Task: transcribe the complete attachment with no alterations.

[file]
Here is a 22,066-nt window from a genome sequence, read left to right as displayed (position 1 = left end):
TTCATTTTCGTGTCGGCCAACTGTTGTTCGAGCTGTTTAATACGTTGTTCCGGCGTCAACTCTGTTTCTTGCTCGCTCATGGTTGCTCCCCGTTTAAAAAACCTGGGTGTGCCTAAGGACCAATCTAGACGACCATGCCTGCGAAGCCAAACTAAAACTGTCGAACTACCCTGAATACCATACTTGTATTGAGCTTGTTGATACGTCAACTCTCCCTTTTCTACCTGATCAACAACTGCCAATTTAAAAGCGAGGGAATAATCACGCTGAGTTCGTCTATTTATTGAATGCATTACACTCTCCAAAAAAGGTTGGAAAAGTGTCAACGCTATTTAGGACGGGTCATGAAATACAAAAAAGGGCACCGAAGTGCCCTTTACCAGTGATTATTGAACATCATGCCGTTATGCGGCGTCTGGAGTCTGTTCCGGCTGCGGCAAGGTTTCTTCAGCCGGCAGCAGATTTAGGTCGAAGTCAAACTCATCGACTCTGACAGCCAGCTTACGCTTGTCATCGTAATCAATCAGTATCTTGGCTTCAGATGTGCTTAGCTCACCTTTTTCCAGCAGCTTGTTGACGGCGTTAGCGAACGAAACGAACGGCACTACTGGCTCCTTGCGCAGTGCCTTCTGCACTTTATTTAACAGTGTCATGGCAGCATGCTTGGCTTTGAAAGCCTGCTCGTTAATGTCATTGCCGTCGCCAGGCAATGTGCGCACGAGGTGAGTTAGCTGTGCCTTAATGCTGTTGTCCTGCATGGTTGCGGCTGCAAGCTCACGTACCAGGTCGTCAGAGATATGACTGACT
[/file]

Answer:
Here is a 22,066-nt window from a genome sequence, read left to right as displayed (position 1 = left end):
TTCATTTTCGTGTCGGCCAACTGTTGTTCGAGCTGTTTAATACGTTGTTCCGGCGTCAACTCTGTTTCTTGCTCGCTCATGGTTGCTCCCCGTTTAAAAAACCTGGGTGTGCCTAAGGACCAATCTAGACGACCATGCCTGCGAAGCCAAACTAAAACTGTCGAACTACCCTGAATACCATACTTGTATTGAGCTTGTTGATACGTCAACTCTCCCTTTTCTACCTGATCAACAACTGCCAATTTAAAAGCGAGGGAATAATCACGCTGAGTTCGTCTATTTATTGAATGCATTACACTCTCCAAAAAAGGTTGGAAAAGTGTCAACGCTATTTAGGACGGGTCATGAAATACAAAAAAGGGCACCGAAGTGCCCTTTACCAGTGATTATTGAACATCATGCCGTTATGCGGCGTCTGGAGTCTGTTCCGGCTGCGGCAAGGTTTCTTCAGCCGGCAGCAGATTTAGGTCGAAGTCAAACTCATCGACTCTGACAGCCAGCTTACGCTTGTCATCGTAATCAATCAGTATCTTGGCTTCAGATGTGCTTAGCTCACCTTTTTCCAGCAGCTTGTTGACGGCGTTAGCGAACGAAACGAACGGCACTACTGGCTCCTTGCGCAGTGCCTTCTGCACTTTATTTAACAGTGTCATGGCAGCATGCTTGGCTTTGAAAGCCTGCTCGTTAATGTCATTGCCGTCGCCAGGCAATGTGCGCACGAGGTGAGTTAGCTGTGCCTTAATGCTGTTGTCCTGCATGGTTGCGGCTGCAAGCTCACGTACCAGGTCGTCAGAGATATGACTGACT